And this compromise is a complex one. There must be good and transparent filters (reasons) for which data points to keep. Or how to weight them against each other. Or what factors to allow influencing the end result to harmonize numbers. This is nothing but a code word for fiddling with the result to make it fit into whatever result one seeks.
All this complexity for one room only. Now imagine the daily deluge of readings for an entire city or a country. Or, how about the world? The average temperature of the world is a fixture. There must be a gazillion different data points to take into account. And an intricate complex formula to weigh all data points against each other.
Determining those factors is an exercise in clashing opinions. Everyone seeks to find the numbers that support his view of the world.
If your head explodes right now, worry not as it gets worse. Way worse. Because data points don’t remain as they are. They evolve.
How that? Place a thermometer in some location and don’t move it for 100 years. Then go and read the temperature at 12 o clock, noontime every day. This must give us a simple but very clean dataset. Sorry to disappoint but we are far from what’s happening in the real world.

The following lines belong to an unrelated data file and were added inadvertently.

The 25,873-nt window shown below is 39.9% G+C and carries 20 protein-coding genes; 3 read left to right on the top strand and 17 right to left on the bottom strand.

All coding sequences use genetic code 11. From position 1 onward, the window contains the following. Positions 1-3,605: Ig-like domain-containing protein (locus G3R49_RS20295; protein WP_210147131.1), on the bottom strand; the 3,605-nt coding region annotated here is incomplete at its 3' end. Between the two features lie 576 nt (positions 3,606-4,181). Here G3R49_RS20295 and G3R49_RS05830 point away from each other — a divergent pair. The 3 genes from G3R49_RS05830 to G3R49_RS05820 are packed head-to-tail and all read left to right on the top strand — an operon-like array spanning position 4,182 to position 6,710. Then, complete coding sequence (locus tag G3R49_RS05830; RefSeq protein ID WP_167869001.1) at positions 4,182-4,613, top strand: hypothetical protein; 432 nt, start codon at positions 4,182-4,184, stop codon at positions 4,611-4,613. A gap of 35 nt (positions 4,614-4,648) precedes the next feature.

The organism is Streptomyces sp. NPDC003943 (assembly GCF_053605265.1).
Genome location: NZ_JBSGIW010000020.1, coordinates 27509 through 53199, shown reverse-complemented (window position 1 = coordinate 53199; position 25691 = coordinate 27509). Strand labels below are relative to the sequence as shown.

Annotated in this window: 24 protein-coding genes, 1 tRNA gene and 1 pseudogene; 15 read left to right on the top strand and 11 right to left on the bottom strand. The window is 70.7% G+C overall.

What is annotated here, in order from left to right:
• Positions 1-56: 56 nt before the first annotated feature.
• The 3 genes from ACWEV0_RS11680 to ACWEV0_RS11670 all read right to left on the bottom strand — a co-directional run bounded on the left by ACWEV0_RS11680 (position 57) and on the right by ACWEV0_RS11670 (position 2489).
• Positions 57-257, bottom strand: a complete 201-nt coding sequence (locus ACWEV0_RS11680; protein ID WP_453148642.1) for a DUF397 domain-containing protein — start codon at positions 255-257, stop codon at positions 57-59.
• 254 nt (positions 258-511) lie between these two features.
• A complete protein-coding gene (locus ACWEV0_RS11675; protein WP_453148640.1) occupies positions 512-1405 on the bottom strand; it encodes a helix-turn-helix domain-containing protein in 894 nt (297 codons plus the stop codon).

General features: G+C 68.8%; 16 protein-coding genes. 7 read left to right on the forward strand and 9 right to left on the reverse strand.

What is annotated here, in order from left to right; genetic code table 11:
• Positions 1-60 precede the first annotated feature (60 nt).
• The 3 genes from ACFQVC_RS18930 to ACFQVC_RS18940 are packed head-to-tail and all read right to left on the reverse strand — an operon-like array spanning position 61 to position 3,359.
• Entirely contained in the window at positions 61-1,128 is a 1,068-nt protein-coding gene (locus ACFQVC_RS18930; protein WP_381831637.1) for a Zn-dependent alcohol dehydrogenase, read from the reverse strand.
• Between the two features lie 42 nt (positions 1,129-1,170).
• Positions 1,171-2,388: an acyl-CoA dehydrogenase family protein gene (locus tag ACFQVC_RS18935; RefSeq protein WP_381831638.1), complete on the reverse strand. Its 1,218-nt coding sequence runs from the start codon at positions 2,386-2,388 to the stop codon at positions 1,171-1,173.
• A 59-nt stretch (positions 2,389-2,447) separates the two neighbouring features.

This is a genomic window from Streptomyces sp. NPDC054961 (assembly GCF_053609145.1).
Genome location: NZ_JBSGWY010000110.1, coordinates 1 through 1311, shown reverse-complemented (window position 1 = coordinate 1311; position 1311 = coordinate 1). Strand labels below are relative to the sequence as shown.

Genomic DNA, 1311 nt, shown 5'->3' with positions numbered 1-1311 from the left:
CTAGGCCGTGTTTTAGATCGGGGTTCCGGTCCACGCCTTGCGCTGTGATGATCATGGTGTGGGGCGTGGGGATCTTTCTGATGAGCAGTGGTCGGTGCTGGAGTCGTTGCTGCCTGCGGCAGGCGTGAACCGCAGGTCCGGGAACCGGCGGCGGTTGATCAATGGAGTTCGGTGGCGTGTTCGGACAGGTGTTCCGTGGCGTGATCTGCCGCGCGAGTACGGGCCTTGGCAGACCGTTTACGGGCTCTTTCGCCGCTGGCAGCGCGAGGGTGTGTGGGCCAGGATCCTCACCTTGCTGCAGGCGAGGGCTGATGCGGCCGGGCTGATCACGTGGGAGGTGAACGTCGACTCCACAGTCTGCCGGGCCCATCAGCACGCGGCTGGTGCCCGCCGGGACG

The same location has been in the wilderness 100 years ago. Now it often is part of an urban setting. Often, large cities have grown around those old stations that were in the wilderness.
A measuring station in an urban environment will take different temperatures.
When I was a little boy, I lived in a small village 60km north of Vienna. The landscape was roughly the same as in Vienna but the weather was not. As kids, we knew that going to the city often meant snow outside but little to no snow inside the city. It often meant freezing outside the city and less freezing inside the city. This is the effect of the urban heat island.